It’s hard to believe but Iron Man is completing 50 years since his first appearance in Tales of Suspense # 39 (released March 1963).
Iron Man’s Marvel Comics premiere was a collaboration among editor and story-plotter Stan Lee, scripter Larry Lieber, story-artist Don Heck, and cover-artist and character-designer Jack Kirby. In 1963, Lee had been toying with the idea of a businessman superhero. He wanted to create the “quintessential capitalist”, a character that would go against the spirit of the times and Marvel’s readership.
“I think I gave myself a dare. It was the height of the Cold War. The readers, the young readers, if there was one thing they hated, it was war, it was the military….So I got a hero who represented that to the hundredth degree. He was a weapons manufacturer, he was providing weapons for the Army, he was rich, he was an industrialist….I thought it would be fun to take the kind of character that nobody would like, none of our readers would like, and shove him down their throats and make them like him….And he became very popular”.
Stan Lee for The Invincible Iron Man (Ultimate 2-Disc Edition Iron Man DVD). Paramount Pictures. 2008.
Iron Man first appeared in 13- to 18-page stories in Tales of Suspense, which featured anthology science fiction and supernatural stories. The character’s original costume was a bulky gray armored suit, replaced by a golden version in the second story (issue #40, April 1963). It was redesigned as sleeker, red-and-golden armor in issue #48 (Dec. 1963) by that issue’s interior art is by Steve Ditko, though Kirby drew it on the cover. As Heck recalled in 1985, “[T]he second costume, the red and yellow one, was designed by Steve Ditko. I found it easier than drawing that bulky old thing. The earlier design, the robot-looking one, was more Kirbyish.
Left: Tales of Suspense #39 (March 1963): Iron Man debuts. Cover art by Jack Kirby and Don Heck. Right: Tales of Suspense #48 (Dec. 1963), the debut of Iron Man’s first red-and-gold suit of armor. Cover art by Jack Kirby and Sol Brodsky.
The original Iron Man title explored Cold War themes, as did other Stan Lee projects in the early years of Marvel Comics. Where The Fantastic Four and The Incredible Hulk respectively focused on American domestic and government responses to Communist threat, Iron Man explored industry’s role in the struggle. Tony Stark’s real-life model, Howard Hughes, was a significant defense contractor who helped develop new weapons technologies. At the same time Hughes was an icon both of American individualism and of the burdens of fame. In his premiere, Iron Man was an anti-communist hero, defeating various Vietnamese agents. Lee later regretted this early focus. Throughout the character’s comic book series, technological advancement and national defense were constant themes for Iron Man, but later issues developed Stark into a more complex and vulnerable character as they depicted his battle with alcoholism (as in the “Demon in a Bottle” storyline) and other personal difficulties.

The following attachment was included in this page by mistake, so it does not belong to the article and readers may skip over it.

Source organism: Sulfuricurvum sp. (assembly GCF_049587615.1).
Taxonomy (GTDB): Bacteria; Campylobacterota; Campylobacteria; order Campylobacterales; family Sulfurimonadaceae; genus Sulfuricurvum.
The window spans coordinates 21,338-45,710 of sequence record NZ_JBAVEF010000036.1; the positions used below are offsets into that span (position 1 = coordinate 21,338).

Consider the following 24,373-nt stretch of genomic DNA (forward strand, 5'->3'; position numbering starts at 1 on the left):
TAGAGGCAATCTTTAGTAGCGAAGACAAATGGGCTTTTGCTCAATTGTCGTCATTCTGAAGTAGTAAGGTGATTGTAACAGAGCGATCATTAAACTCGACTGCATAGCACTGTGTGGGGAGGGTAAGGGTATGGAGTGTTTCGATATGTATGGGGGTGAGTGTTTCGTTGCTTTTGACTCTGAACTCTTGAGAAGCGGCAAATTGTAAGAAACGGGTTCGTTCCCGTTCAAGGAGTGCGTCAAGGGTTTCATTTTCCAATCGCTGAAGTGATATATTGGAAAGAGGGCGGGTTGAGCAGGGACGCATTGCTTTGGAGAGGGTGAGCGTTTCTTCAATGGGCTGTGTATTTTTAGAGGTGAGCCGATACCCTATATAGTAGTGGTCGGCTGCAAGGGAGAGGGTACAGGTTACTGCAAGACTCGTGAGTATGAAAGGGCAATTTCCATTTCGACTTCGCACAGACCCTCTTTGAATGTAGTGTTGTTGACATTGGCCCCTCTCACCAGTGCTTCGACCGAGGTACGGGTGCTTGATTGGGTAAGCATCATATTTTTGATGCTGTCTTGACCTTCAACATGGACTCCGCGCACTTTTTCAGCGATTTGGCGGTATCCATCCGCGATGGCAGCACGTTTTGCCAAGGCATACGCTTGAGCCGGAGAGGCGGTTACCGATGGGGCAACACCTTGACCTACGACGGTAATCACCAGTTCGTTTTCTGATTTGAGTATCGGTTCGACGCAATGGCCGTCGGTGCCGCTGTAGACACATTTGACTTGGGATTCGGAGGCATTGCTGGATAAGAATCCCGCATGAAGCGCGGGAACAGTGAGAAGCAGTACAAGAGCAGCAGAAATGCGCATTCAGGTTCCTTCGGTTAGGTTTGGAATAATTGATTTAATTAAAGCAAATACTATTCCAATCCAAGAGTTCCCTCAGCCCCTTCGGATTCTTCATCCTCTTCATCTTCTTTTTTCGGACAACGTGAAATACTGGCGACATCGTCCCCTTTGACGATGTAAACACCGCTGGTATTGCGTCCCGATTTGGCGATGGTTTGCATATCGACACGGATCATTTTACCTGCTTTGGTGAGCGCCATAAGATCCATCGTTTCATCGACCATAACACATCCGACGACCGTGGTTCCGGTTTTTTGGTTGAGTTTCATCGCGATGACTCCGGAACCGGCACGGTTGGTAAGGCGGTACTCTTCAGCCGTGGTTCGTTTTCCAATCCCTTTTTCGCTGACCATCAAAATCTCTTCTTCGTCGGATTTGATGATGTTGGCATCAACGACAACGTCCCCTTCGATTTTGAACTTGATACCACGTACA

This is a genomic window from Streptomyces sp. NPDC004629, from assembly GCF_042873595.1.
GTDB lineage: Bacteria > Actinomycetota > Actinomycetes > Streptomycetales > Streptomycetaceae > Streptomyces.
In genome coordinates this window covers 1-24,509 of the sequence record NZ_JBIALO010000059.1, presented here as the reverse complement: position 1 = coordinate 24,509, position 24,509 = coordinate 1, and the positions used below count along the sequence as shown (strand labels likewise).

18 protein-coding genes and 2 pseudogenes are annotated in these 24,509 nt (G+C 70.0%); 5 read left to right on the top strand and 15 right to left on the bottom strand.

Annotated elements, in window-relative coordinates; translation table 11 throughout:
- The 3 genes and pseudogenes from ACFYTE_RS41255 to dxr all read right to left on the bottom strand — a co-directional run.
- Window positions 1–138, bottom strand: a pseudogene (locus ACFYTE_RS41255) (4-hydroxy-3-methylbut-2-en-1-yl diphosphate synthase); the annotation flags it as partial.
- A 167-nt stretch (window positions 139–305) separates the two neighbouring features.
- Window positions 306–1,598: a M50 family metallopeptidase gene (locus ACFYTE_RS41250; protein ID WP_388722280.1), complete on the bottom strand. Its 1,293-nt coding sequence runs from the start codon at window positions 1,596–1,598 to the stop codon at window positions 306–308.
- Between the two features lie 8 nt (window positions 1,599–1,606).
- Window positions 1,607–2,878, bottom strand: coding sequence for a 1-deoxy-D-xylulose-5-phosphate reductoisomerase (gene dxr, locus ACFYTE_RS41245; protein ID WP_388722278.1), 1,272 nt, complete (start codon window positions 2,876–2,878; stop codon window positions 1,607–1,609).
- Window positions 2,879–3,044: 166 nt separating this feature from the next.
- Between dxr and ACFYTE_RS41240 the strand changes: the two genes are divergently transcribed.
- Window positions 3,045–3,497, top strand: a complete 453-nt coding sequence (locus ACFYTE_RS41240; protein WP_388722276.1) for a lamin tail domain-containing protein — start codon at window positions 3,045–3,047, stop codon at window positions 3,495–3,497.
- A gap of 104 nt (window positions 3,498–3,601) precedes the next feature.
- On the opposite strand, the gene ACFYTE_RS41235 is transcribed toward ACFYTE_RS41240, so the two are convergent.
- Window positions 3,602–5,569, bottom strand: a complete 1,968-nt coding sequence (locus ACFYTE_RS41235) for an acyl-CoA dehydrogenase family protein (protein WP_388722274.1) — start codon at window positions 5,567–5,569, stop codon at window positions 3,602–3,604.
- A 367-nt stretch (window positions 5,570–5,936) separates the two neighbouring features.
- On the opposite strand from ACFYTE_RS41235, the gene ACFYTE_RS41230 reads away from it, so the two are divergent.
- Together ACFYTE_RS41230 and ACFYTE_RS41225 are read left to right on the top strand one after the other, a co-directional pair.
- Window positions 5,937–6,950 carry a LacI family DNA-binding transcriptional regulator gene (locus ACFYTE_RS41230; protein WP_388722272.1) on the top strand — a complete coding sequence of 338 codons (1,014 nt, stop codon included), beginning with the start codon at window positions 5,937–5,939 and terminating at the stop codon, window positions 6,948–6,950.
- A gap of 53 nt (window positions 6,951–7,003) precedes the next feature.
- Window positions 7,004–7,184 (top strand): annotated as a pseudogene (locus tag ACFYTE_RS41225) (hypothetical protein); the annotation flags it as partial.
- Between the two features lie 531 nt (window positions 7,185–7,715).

From issue #59 (Nov. 1964) to its final issue #99 (March 1968), the anthological science-fiction backup stories in Tales of Suspense were replaced by a feature starring the superhero Captain America. After issue #99 (March 1968), the book’s title was changed to Captain America. An Iron Man story appeared in the one-shot comic Iron Man and Sub-Mariner (April 1968), before the “Golden Avenger” made his solo debut with The Invincible Iron Man #1 (May 1968). Lee and Kirby included Iron Man in The Avengers #1 (Sept. 1963) as a founding member of the superhero team. The character has since appeared in every subsequent volume of the series.
BIOGRAPHY, ALLIES AND ENEMIES
Anthony Edward Stark, the son of wealthy industrialist and head of Stark Industries, Howard Stark, and Maria Stark, is born on Long Island. A boy genius, he enters MIT at the age of 15 to study electrical engineering and later receives Master’s degrees in electrical engineering and physics. After his parents are killed in a plane accident, he inherits his father’s company.
Tony Stark is injured by a booby trap and captured by the enemy led by Wong-Chu, who then orders him to design weapons. However, Stark’s injuries are dire and shrapnel is moving towards his heart. His fellow prisoner, Ho Yinsen, a Nobel Prize-winning physicist whose work Stark had greatly admired during college, constructs a magnetic chest plate to keep the shrapnel from reaching Stark’s heart, keeping him alive. In secret, Stark and Yinsen use the workshop to design and construct a suit of powered armor, which Stark uses to escape. But during the escape attempt, Yinsen sacrifices his life to save Stark’s by distracting the enemy as Stark recharges. Stark takes revenge on his kidnappers and heads back to rejoin the American forces, on his way meeting a wounded American Marine fighter pilot, James “Rhodey” Rhodes.